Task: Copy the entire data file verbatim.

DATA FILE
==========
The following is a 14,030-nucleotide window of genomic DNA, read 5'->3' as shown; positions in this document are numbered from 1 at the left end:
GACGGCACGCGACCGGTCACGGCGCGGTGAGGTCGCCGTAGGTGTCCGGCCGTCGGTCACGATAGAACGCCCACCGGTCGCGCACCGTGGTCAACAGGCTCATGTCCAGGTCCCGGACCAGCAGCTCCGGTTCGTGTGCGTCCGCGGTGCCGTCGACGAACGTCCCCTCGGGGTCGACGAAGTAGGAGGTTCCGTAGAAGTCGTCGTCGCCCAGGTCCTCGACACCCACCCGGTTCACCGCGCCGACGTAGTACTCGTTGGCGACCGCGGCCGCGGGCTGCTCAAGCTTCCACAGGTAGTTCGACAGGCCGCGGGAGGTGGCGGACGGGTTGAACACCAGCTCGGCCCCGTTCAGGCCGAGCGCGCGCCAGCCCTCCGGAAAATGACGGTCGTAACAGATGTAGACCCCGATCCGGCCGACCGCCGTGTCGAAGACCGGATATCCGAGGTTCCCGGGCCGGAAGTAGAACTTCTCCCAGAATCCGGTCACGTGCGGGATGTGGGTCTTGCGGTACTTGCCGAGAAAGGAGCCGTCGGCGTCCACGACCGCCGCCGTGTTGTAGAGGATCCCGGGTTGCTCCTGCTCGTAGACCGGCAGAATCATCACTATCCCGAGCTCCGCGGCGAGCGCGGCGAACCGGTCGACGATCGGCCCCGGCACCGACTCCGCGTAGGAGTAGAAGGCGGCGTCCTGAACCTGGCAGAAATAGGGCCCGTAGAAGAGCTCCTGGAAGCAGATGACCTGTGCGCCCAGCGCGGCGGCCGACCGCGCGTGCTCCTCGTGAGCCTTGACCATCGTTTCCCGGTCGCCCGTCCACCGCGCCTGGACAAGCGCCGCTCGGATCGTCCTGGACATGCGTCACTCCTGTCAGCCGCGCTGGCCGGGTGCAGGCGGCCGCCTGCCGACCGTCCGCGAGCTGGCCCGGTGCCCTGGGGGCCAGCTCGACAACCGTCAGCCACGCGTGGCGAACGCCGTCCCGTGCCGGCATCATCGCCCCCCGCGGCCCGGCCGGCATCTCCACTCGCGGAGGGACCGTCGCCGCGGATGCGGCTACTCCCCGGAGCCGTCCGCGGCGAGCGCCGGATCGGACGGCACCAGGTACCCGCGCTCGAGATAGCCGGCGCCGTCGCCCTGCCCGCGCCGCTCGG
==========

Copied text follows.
The following is a 14,030-nucleotide window of genomic DNA, read 5'->3' as shown; positions in this document are numbered from 1 at the left end:
GACGGCACGCGACCGGTCACGGCGCGGTGAGGTCGCCGTAGGTGTCCGGCCGTCGGTCACGATAGAACGCCCACCGGTCGCGCACCGTGGTCAACAGGCTCATGTCCAGGTCCCGGACCAGCAGCTCCGGTTCGTGTGCGTCCGCGGTGCCGTCGACGAACGTCCCCTCGGGGTCGACGAAGTAGGAGGTTCCGTAGAAGTCGTCGTCGCCCAGGTCCTCGACACCCACCCGGTTCACCGCGCCGACGTAGTACTCGTTGGCGACCGCGGCCGCGGGCTGCTCAAGCTTCCACAGGTAGTTCGACAGGCCGCGGGAGGTGGCGGACGGGTTGAACACCAGCTCGGCCCCGTTCAGGCCGAGCGCGCGCCAGCCCTCCGGAAAATGACGGTCGTAACAGATGTAGACCCCGATCCGGCCGACCGCCGTGTCGAAGACCGGATATCCGAGGTTCCCGGGCCGGAAGTAGAACTTCTCCCAGAATCCGGTCACGTGCGGGATGTGGGTCTTGCGGTACTTGCCGAGAAAGGAGCCGTCGGCGTCCACGACCGCCGCCGTGTTGTAGAGGATCCCGGGTTGCTCCTGCTCGTAGACCGGCAGAATCATCACTATCCCGAGCTCCGCGGCGAGCGCGGCGAACCGGTCGACGATCGGCCCCGGCACCGACTCCGCGTAGGAGTAGAAGGCGGCGTCCTGAACCTGGCAGAAATAGGGCCCGTAGAAGAGCTCCTGGAAGCAGATGACCTGTGCGCCCAGCGCGGCGGCCGACCGCGCGTGCTCCTCGTGAGCCTTGACCATCGTTTCCCGGTCGCCCGTCCACCGCGCCTGGACAAGCGCCGCTCGGATCGTCCTGGACATGCGTCACTCCTGTCAGCCGCGCTGGCCGGGTGCAGGCGGCCGCCTGCCGACCGTCCGCGAGCTGGCCCGGTGCCCTGGGGGCCAGCTCGACAACCGTCAGCCACGCGTGGCGAACGCCGTCCCGTGCCGGCATCATCGCCCCCCGCGGCCCGGCCGGCATCTCCACTCGCGGAGGGACCGTCGCCGCGGATGCGGCTACTCCCCGGAGCCGTCCGCGGCGAGCGCCGGATCGGACGGCACCAGGTACCCGCGCTCGAGATAGCCGGCGCCGTCGCCCTGCCCGCGCCGCTCGG